The site of the Banksy mural in Cheltenham is itself now becoming an impromptu public art gallery.
Gloucestershire Correspondent Ken Goodwin has been keeping up with the web of intrigue surrounding the future of the Cheltenham Spies.
A youth club that was facing closure is celebrating a potential windfall after Banksy said it could keep a mural he created nearby.
The Cheltenham Banksy could still be moved and sold.
It now seems the local community hasn't reached the target to buy the artwork to keep it in the town.
A lot of people became very upset when they heard the spy booth painting might be be removed, after scaffolding was put up around it last week. Today our Gloucestershire correspondent Ken Goodwin spoke with a London art dealer who's at the centre of the story.
Robin Barton, the owner of the Bankrobber Gallery in London tells ITV News about the latest plans for the Cheltenham Banksy following the week's protests about its potential removal from the town.
He explains why he is here and how there are some legal complications in a deal which could see the mural stay in the town.
There's still uncertainty about what is happening to to Banksy artwork in Cheltenham.
It depicts 1950 style spies, and is in the same town as the government listening base GCHQ.
A London art gallery owner says that it was going to be displayed there but now there could be a deal to keep it in Cheltenham. Local businesswoman Angela De Souza has been trying to raise over a million pounds to keep it in the town.
Cheltenham Borough Council outlines the situation with the banksy being removed from a listed building.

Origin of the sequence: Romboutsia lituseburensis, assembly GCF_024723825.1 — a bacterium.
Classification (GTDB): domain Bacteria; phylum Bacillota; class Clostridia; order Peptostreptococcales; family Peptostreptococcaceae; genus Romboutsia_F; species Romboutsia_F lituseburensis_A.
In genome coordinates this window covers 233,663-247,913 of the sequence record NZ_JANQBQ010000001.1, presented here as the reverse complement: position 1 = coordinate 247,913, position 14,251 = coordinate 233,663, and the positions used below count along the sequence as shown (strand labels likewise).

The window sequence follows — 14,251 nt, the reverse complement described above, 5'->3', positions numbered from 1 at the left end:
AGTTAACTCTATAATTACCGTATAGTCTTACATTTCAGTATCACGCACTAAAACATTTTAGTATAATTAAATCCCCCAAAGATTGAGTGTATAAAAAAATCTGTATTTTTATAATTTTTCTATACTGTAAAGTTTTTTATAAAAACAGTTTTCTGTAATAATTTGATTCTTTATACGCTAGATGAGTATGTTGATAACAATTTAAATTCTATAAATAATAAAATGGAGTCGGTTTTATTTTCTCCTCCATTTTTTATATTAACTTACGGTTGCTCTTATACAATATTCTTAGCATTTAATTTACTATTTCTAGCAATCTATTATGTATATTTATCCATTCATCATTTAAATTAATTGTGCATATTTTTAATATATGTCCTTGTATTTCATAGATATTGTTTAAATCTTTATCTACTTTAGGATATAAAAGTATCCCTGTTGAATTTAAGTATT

“This is a rather interesting situation as the building, and therefore the wall, is listed. Under section 9 of the Planning (Listed Buildings and Conservation Areas) Act 1990 any person who undertakes works which would affect its character as a ‘building of special architectural or historic interest’ without a listed building consent, would be committing an offence.
“The artwork itself is not part of the listing of the building. It is therefore not protected by the listing and its addition is not something that has been added in accordance with a listed building consent.
“Conversely, any works to remove the fabric of the building, (eg removal of brickwork), would need listed building consent.
“The owner has been made aware of the legal position for carrying out works to his property. Q Scaffolding has also been made aware, as contractors are also liable in the case of any legal proceedings that may be taken if an offence is committed. The Council is aware of plans to repair the render and make it safe, but not of anything more substantial.
– Jane Griffiths, director of commissioning
“We hope that, by highlighting the Act, the owner will halt any works that may be planned and instead submit a listed building consent application for our consideration.”
Cheltenham businesses are trying to raise more than £1million to keep the banksy piece in Cheltenham. They have been given until 4pm to find the money. Angela De Souza is a local buisness woman...
The battle over Cheltenham's Banksy continues. There's been speculation about the mural's future, since a scaffolding company started work at the site.
The council has issued a stop notice to try to prevent the work, known as Spy Booth, being removed. Colin Hay is a local councillor ...
Despite many people saying they're angry that 'Spybooth' is being removed scaffolding work continues.
Sarah White is staging a protest in the phone box where Banksy's 'Spybooth' sits. She's been there for two hours already and despite the machine not taking coins is asking friends to phone her or making calls to free phone numbers in an effort to stay in the phone box as long as possible.
Additional security has been added around the site in case further protests take place. The rain has kept most away.
The council have issued a stop notice to try to prevent the banksy being removed from a building in Cheltenham. They say it is because removing the brick work will damage the fabric of a listed building.
Meanwhile the city's Chamber of Commerce has been given 6 hours to raise over £1 million to keep the piece in place.